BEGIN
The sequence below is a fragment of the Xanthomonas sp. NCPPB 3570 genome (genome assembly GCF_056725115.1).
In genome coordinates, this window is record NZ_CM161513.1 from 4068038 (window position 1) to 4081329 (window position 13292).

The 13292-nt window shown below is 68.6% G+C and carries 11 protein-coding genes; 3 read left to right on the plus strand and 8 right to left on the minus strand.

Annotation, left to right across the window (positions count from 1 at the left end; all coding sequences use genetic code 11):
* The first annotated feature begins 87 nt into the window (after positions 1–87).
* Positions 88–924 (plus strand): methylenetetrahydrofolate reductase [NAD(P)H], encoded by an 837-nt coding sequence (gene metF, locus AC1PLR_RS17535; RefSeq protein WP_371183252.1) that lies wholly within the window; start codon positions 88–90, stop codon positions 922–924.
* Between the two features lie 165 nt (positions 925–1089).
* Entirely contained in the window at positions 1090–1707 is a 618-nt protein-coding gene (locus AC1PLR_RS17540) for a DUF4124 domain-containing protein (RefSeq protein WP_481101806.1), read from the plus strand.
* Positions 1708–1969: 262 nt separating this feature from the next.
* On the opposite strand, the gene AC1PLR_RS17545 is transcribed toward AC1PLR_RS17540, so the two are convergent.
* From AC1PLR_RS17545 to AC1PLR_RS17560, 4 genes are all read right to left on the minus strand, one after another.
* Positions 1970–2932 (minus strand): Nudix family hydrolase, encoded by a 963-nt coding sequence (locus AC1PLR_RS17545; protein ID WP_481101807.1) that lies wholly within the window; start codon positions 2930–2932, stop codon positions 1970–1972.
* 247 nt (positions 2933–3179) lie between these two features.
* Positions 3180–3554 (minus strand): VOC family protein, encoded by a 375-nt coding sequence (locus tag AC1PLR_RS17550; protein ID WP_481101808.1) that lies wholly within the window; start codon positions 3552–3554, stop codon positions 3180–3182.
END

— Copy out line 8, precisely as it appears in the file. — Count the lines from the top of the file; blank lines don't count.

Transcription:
* Entirely contained in the window at positions 1090–1707 is a 618-nt protein-coding gene (locus AC1PLR_RS17540) for a DUF4124 domain-containing protein (RefSeq protein WP_481101806.1), read from the plus strand.